he excelled in speculations, but in them he found nothing useful

for life which is evident to the senses and which serves in the
practice of the arts. All his meditations were either too abstracfj
like his metaphysics and his geometry, or too imaginary, like his prin-
ciples of natural philosophy. The only thing of use which he be-
lieved he had given was his telescope, made according to the hyper-
bolic line, with which he promised^to make us see animals, or parts as
small as animals, in the moon. Unfortunately he was never able to
find workmen capable of executing his design, and since then it
has even been demonstrated that the advantage of the hyperbolic
line is not so great as he believed. It is true that. Descartes was a
great genius and that the sciences are under great obligations to
him, but notin^the way the Cartesians believe. I must therefore
Tenter a little into details and give examples of what he has taken
from others, of what he has himself done, and of what he has left
to be done. From this it will be seen whether I speak without
knowledge of the subject. In the first place, his Ethics is a com-
pound of the opinions of the Stoics and of the Epicureans,
something not very difficult, for Seneca had already reconciled
them very well. He wishes us to follow reason, or the nature of
things as the Stoics said, with which everybody will agree. He
adds that we ought not to be disturbed by the things which are not
in our power. This is exactly the dogma of the Portico which
established the greatness and liberty of their "sage, so praised for
the strength of mind which he had in resolving to do without the
things which do not depend upon us and to endure them when
they come in spite of us. It is for this reason that I am wont to
call this ethics the art of patience. The Sovereign Good, accord-
ing to the Stoics and according to Aristotle himself, was to act in
accordance with virtue or prudence, and the pleasure resulting
therefrom together with the resolution mentioned above is prop-
erly that tranquility of the soul, or indolence, which the Stoics and
Epicureans sought and equally recommended under different
names. One has only to examine the incomparable Manual of
Epictetus and the Epiottrus of Laertius to acknowledge that
Descartes has not advanced the practice of morals. But it seems
to me that this art of patience in which he makes the art of living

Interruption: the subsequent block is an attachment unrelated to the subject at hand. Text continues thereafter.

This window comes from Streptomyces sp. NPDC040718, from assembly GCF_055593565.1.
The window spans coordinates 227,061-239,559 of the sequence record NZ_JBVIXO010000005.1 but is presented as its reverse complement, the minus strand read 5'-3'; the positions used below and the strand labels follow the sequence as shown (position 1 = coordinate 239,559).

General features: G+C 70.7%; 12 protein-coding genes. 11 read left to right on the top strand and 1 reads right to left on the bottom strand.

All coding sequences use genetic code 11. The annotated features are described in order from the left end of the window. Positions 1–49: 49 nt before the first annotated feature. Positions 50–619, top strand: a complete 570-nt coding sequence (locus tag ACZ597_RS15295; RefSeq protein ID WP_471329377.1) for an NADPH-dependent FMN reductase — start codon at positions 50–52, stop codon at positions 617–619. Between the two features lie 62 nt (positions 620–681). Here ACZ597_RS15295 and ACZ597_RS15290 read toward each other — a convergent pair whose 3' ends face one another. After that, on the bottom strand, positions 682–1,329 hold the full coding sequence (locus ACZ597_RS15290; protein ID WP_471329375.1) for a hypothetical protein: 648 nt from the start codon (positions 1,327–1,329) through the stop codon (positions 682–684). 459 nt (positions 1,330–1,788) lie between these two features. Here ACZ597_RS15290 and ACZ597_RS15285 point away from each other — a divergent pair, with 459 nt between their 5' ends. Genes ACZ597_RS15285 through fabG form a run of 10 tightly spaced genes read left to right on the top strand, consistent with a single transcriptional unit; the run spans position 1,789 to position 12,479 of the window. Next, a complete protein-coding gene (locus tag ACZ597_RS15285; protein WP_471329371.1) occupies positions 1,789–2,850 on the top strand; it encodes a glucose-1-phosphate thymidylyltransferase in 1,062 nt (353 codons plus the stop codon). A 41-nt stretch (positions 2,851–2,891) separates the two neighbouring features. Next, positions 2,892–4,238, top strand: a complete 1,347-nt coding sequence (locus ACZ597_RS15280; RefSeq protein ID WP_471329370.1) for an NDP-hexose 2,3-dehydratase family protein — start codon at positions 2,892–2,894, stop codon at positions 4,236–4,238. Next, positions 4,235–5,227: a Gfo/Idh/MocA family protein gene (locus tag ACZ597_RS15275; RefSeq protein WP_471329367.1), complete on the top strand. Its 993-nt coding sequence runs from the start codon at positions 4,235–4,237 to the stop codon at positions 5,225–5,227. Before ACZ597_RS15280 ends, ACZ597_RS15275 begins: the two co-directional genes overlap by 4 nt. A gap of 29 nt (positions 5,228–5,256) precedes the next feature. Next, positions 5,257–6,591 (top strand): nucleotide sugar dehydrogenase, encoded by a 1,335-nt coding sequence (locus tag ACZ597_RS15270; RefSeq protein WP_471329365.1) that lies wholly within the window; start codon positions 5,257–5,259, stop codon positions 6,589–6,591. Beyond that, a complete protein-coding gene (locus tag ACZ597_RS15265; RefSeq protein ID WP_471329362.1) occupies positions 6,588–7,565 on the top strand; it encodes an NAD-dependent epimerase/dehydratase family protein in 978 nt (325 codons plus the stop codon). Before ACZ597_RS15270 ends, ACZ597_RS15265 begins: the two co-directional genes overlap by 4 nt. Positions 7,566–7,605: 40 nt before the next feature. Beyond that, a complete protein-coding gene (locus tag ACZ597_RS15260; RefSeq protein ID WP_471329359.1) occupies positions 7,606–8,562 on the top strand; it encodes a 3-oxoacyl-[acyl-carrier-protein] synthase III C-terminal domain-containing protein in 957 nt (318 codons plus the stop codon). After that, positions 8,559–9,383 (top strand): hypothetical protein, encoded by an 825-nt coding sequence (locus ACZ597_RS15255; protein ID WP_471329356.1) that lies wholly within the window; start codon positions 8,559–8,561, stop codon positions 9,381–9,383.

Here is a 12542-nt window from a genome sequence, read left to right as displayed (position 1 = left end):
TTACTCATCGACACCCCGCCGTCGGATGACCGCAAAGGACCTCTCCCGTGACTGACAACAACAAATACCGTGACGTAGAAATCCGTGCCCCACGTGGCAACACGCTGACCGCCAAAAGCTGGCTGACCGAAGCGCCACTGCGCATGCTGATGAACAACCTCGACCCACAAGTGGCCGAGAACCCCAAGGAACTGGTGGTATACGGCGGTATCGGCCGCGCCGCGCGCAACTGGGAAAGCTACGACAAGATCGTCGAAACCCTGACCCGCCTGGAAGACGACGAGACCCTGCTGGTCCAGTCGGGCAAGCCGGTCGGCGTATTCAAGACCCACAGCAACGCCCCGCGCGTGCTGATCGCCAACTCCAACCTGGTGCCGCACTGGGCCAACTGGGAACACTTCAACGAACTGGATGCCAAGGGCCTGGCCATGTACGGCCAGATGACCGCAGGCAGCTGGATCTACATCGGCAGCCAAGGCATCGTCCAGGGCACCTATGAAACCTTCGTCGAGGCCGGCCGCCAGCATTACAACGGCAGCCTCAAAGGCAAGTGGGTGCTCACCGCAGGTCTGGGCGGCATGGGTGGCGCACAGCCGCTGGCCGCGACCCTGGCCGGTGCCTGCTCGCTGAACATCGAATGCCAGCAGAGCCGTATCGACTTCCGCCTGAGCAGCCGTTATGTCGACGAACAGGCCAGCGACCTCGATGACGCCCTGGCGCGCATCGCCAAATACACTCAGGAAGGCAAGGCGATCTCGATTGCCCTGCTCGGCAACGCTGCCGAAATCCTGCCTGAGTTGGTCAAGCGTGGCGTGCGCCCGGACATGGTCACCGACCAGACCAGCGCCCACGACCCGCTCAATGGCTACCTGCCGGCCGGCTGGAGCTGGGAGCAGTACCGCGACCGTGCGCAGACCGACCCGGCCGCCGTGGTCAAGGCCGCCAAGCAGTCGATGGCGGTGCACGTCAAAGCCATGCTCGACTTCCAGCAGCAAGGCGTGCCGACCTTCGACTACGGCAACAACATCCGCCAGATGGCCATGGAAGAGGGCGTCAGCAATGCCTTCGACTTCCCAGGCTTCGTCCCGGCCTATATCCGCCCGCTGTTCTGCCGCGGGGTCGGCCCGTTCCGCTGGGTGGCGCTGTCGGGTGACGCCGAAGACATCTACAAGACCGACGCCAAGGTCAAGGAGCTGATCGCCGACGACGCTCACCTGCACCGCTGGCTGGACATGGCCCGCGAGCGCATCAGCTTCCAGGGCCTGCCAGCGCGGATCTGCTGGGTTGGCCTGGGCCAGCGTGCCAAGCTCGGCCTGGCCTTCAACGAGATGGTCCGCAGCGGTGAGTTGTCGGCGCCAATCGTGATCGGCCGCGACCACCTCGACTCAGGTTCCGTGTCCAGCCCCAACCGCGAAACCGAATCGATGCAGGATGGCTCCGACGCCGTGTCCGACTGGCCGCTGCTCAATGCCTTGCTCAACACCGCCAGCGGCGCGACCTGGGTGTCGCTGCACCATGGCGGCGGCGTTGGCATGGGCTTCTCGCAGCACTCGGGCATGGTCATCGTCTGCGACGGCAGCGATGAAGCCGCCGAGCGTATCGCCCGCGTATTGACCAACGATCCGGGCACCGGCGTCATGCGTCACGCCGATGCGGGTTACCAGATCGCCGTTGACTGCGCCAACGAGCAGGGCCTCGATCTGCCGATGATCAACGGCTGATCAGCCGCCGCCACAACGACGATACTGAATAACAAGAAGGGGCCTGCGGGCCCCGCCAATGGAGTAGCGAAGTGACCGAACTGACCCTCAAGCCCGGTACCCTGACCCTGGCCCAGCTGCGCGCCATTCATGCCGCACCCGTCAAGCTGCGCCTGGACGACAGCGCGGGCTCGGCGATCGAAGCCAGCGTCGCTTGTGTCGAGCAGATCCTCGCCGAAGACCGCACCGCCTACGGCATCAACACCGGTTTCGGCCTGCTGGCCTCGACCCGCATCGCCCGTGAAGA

consist, is yet not the whole. A patience without hope does not
endure and does not console, and it is here that Plato, in my
opinion, surpasses the others, for by good arguments he makes us

hope for a better life and approaches nearest to Christianity. It is
sufficient to read the excellent dialogue on the Immortality of the
Soul or the Death of Socrates^ which Theophile has translated into
French, to conceive a high idea of it. I think that Pythagoras
did the same, and that his metempsychosis was merely to accom-
modate himself to the range of common people, but that among his
disciples he reasoned quite differently. Also Ocellus Lucanus, who
was one of them, and from whom we have a small but excellent
fragment on the universe, says not a word of it. It will be said
that Descartes establishes very well the existence of God and the
immortality of the soul. But I fear that we are deceived by fine
words, for the God, or Perfect Being, of Descartes is not a God
such as we imagine him and such as we desire ; that is to say, just
and wise, doing everything for the good of creatures as far as is
possible, but rather he is similar to the God of Spinoza, namely,
the principle of things, and a certain sovereign powder or primitive
nature which sets everything in action and does everything which
is feasible. The God of Descartes has neither will nor under-
standing^ since according to Descartes he has not the Good as the
object of the will nor the True as object of the understanding.
Also he does not wish that his God should act according to some

Online LibraryGottfried Wilhelm LeibnizThe philosophical works of Leibnitz ... → online text (page 1 of 38)